Nostalgic fall designs get mixed reaction at New York shows


NEW YORK -- Maybe the 50th anniversary of the film classic "Casablanca" had something to do with it. Or, maybe, it's because the sober-minded, recession-humbled American '90s have more than a little in common with the up-against-it, war-straitened circumstances of a half-century ago. For fall 1992, New York designers are playing the '40s again and the general reaction is, well, bewitched, bothered and bewildered.

For day, it's all about men's wear the way Ingrid Bergman and Katharine Hepburn wore it, only a little more shapely and a lot leaner. Long, tightly-fitted jackets over cuffed pants or slim, mid-calf length skirts dominated the runways in tweeds, checks, plaids and leathers, but especially in charcoal gray pinstripes.

Animal prints, as in Europe, also roared through the collections here from hats to shoes and everything in-between, with leopard in the lead.

Sweater twin sets are back, so are cropped Eisenhower jackets, velvet-collared riding jackets and platform shoes. The men's style vest, whether in fabric, knit, leather or dandyish tapestries and brocades, is one of season's top accessories, along with berets, fedoras and waist-cinching, cummerbund-style belts.

By night, the big look is retro glamour -- not glitz -- in the sultry, slinky, Rita Hayward style. This means long, clingy, silk jersey or crepe siren dresses that romance the bosom and caress the hips. Tuxedo-inspired pantsuits with satin lapels or velvet dresses with black-tie details are also strong.

Retailers were "bewitched" by the directness with which the trends were delivered and their accessibility to the customer.

"The fashions are salable, pared-down and understandable," said Burton Tansky, chairman of Bergdorf Goodman.

"There are some real clothes out there, as well as fun clothes," said Joan Kaner, senior vice-president and fashion director for Neiman Marcus.

What "real" means, in this case, are clothes you don't need a road map to figure out how to wear or to travel with a rock band to have somewhere to wear them.

In fact, perhaps influenced by the austerity of the economy, the overall emphasis is on simplicity and discreet luxury, nothing showy. So much so, in fact, that Isaac Mizrahi showed soberly elegant black velvet evening coats with fantastically bright, mosaic beaded linings. They were, in a collection called "Hidden Riches," a sign of the fashion times.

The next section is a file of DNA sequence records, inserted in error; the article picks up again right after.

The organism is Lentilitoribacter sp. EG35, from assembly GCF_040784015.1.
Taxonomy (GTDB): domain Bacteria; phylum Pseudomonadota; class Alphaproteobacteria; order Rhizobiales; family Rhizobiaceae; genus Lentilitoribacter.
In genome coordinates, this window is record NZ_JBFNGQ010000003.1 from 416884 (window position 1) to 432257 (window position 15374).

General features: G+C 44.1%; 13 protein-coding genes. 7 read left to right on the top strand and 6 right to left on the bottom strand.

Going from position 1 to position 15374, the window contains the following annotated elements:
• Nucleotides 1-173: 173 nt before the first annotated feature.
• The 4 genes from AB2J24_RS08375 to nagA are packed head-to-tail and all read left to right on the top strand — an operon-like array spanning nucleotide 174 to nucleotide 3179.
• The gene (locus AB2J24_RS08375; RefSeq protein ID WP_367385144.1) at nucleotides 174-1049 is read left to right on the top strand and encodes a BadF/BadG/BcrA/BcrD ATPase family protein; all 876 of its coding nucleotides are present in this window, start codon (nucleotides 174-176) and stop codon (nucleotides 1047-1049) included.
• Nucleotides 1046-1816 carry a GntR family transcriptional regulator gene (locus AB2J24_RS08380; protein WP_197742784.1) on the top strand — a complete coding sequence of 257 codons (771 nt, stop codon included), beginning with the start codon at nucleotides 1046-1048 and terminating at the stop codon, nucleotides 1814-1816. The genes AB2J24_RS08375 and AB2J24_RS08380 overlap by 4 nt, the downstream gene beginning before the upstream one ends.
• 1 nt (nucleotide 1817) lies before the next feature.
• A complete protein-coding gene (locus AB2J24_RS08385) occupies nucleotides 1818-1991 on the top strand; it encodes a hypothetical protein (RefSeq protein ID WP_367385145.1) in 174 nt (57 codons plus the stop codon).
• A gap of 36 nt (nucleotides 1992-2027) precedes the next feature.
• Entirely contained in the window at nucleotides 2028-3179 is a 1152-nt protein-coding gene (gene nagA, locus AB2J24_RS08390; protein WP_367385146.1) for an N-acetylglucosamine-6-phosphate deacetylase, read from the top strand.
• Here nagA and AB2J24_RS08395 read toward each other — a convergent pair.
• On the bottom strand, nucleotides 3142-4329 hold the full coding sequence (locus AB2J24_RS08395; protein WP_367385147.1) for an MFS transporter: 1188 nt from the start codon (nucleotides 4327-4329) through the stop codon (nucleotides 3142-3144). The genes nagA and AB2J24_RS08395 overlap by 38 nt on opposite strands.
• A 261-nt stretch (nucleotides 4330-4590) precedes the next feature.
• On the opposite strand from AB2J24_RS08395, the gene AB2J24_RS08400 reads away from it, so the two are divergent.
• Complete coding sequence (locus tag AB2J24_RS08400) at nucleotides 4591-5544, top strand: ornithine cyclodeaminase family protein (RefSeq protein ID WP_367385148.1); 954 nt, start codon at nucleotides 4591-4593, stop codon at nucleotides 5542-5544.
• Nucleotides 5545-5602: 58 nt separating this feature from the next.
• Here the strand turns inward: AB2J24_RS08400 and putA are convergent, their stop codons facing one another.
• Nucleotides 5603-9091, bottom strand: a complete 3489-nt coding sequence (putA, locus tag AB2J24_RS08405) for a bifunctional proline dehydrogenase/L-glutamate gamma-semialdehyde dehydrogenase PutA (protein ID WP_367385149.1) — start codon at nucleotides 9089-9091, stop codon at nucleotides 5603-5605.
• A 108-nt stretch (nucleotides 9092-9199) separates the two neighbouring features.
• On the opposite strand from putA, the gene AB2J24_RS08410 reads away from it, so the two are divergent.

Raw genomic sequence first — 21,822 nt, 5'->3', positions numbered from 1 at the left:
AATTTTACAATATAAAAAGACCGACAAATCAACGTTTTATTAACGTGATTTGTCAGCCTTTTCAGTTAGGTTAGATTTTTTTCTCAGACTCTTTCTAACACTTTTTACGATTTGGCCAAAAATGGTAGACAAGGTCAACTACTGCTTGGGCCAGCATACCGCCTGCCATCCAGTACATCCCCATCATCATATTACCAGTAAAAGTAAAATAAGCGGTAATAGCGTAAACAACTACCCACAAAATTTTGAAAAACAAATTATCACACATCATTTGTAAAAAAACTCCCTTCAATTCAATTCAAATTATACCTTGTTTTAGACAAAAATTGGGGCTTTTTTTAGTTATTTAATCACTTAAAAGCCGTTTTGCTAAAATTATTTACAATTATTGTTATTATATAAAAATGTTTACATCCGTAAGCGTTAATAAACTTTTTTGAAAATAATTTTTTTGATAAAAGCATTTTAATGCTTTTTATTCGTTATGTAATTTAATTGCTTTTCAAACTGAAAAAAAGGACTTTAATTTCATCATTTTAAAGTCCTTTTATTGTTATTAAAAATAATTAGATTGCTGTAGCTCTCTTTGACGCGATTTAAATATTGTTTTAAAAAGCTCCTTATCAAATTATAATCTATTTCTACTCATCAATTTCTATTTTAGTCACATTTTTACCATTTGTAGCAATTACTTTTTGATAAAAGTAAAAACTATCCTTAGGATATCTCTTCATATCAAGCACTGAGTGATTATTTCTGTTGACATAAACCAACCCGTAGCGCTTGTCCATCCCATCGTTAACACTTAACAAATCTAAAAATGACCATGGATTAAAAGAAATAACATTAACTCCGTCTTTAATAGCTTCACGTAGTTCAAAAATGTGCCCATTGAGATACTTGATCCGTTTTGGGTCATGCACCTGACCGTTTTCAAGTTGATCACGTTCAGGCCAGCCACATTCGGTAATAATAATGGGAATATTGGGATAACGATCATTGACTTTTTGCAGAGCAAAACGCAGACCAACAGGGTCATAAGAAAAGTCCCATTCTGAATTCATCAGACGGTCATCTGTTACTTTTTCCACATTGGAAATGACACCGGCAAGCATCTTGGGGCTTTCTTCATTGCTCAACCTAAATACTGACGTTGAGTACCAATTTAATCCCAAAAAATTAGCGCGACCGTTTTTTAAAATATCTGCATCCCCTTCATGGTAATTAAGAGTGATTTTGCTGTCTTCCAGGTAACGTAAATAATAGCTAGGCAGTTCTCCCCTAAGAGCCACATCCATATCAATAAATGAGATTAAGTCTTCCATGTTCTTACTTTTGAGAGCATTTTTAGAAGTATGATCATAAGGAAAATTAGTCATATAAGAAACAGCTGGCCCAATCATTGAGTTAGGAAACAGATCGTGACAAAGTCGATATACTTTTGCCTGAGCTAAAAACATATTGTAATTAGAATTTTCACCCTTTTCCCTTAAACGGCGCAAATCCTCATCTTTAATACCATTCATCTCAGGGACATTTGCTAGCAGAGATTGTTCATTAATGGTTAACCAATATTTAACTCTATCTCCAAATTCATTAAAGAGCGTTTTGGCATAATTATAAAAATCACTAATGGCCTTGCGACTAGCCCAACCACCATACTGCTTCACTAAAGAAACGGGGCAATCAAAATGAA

Using the fashion-conscious crowds at the shows as a kind of trend barometer, it was also easy to see which looks are being picked up fastest.

At the shows, the audience was a jungle of leopard-spotted bags, scarves, headbands, shirts, raincoats and ties. Men's wear-style jackets, shirts, ties and cuffed pants were everywhere. And even platform shoes began to show up.

But ominously few rushed to embrace the longer skirts.

And how to deal with the new longer skirts -- many of which didn't look so great even on the models, most of whom are almost six feet tall, without platforms -- is what "bothered and bewildered" retailers.

There's no question that longer lengths will be joining short looks on store racks this fall. And there's no question that most retailers consider this a headache.

"I think we'll have length options and that will make it difficult," said Ellin Saltzman, senior vice president and corporate fashion director at R.H. Macy & Co.

In terms of customer reaction, the longer lengths present a minefield. In some areas, such as New York, Miami and Los Angeles, short skirts have been standard for almost four years, so long is new.

Elsewhere, where longer lengths proved more tenacious, short skirts only recently began to catch on.

Retailers know they must have both. "We're finished with fashion dictates. It's really a question of lifestyle," said Ms. Kaner of Neiman Marcus.

This leaves retailers, who like to make a clear fashion statement, with the problem of sending a mixed message.

Moreover, while retail reaction to the longer looks varied, the feeling seemed to grow more negative as the collections proceeded.

"I think the long looks terrific and we'll buy it," Ms. Kaner said. "But, of course it's not the only option," she added quickly, noting that 75 percent of her store's skirts will still be "in the vicinity of the knee."

"Thank goodness for options," was all that Bergdorf's Mr. Tansky would say on the subject.

Kal Ruttenstein, senior vice president of fashion direction at Bloomingdale's, was more blunt. "These skirts are runway dreams: they're too tight, too long and unbalanced. We'll buy a long skirt with movement, ease and femininity, but when it looks peculiar, we won't buy it."

As far as Bloomingdale's is concerned, he said, "Short -- as in above the knee -- will be the dominant length."

And Marjorie Deane, publisher of Tobe Report, a New York-based fashion advisory service, condemned the longer skirts as "the worst thing that could happen now. It will put us right back in the fashion doldrums."

Only time will tell.

Another sign of a new reality at work on the fashion scene is the fast shuffle going on in the showcase front rows of shows, where the VIP guest lists clearly have shifted from "Who's Who" to Who's Hot.

The idea may be to cultivate a younger, hipper image. Or, it could be an effort by designers to subtly disassociate themselves from the politically incorrect aura of the "idle rich."

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